On dropping @names
dherman at mozilla.com
Thu Dec 27 12:23:24 PST 2012
On Dec 27, 2012, at 1:51 AM, Andreas Rossberg <rossberg at google.com> wrote:
> I think hoisting can mean different things, which kind of makes this debate a bit confused.
Yep. Sometimes people mean "the scope extends to a region before the syntactic position where the declaration appears," sometimes they mean "the scope extends to the function body," and sometimes they mean "function declaration bindings are dynamically initialized before the containing function body or script begins executing."
> There is var-style hoisting. Contrary to what Rick said, I don't think anybody can seriously defend that as an "excellent" feature. First, because it hoists over binders, but also second, because it allows access to an uninitialized variable without causing an error (and this being bad is where Dave seems to disagree).
Are you implying that my arguments are not serious? :-(
> Then there is the other kind of "hoisting" that merely defines what the lexical scope of a declaration is. The reason we need this backwards-extended scope is because we do not have an explicit let-rec or something similar that would allow expressing mutual recursion otherwise -- as you mention. But it does by no means imply that the uninitialized binding has to be (or should be) accessible.
No, it doesn't. I'm not interested in arguments about the "one true way" of programming languages. I think both designs are perfectly defensible. All things being equal, I'd prefer to have my bugs caught for me. But in some design contexts, you might not want to incur the dynamic cost of the read(/write) barriers -- for example, a Scheme implementation might not be willing/able to perform the same kinds of optimizations that JS engines do. In our context, I think the feedback we're getting is that the cost is either negligible or optimizable, so hopefully that isn't an issue.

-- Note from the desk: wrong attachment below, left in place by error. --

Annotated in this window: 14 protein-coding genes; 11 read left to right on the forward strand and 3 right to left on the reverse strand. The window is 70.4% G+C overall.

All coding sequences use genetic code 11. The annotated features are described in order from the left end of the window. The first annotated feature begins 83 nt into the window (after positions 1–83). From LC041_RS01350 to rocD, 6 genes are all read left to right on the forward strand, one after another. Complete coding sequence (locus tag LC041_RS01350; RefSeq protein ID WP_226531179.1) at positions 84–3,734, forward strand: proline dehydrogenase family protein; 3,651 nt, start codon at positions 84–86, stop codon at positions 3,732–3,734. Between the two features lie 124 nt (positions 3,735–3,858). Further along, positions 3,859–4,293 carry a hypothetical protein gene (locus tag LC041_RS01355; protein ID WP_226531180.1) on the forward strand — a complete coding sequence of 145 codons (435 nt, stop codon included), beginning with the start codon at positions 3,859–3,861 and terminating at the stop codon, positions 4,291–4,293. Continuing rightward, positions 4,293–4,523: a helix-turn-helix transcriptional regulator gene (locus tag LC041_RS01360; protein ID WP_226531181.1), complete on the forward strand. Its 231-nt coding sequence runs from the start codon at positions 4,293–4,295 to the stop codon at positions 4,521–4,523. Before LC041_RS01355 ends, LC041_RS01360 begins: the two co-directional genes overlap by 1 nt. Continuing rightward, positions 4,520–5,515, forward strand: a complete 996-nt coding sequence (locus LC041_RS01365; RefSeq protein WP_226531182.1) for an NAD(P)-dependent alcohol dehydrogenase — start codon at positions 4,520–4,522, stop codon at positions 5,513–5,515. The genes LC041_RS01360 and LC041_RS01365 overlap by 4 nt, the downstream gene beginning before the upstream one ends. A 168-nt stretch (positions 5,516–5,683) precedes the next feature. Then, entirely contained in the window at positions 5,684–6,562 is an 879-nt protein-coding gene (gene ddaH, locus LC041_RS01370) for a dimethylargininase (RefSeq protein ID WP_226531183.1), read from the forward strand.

But the other issue, which I worry you dismiss too casually, is that of precedent in the language you're evolving. We aren't designing ES1 in 1995, we're designing ES6 in 2012 (soon to be 2013, yikes!). People use the features they have available to them. Even if the vast majority of read-before-initialization cases are bugs, if there are some cases where people actually have functioning programs or idioms that will cease to work, they'll turn on `let`.
So here's one example: variable declarations at the bottom. I certainly don't use it, but do others use it? I don't know.
>> - It automatically makes forward references work, so you can:
>> * order your definitions however it best "tells the story of your code," rather than being forced to topologically sort them by scope dependency
>> * use (mutual) recursion
> Right, but that is perfectly well supported, and more safely so, with TDZ.
My point here was just about hoisting (perhaps a bit OT, but the question came up whether hoisting is bad) -- specifically, of having declarations bind variables in a scope that extends to a surrounding region that can cover expressions that occur syntactically earlier than the declaration itself. TDZ is orthogonal.
>> - It binds variables without any rightward drift, unlike functional programming languages.
> I totally don't get that point. Why would a rightward drift be inherent to declarations in "functional programming languages" (which ones, anyway?).
(let ([sq (* x x)])
(printf "sq: ~a~n" sq)
(let ([y (/ sq 2)])
(printf "y: ~a~n" y)))
let sq = x * x in
print ("sq: " ^ (toString sq) ^ "\n");
let y = sq / 2 in
print ("y: " ^ (toString y) ^ "\n")
let sq = x * x;
console.log("sq: " + sq);
let y = sq / 2;
console.log("y: " + y);
Obviously functional programming languages can do similar things to what ES6 does here; I'm not saying "functional programming sucks." You know me. :)
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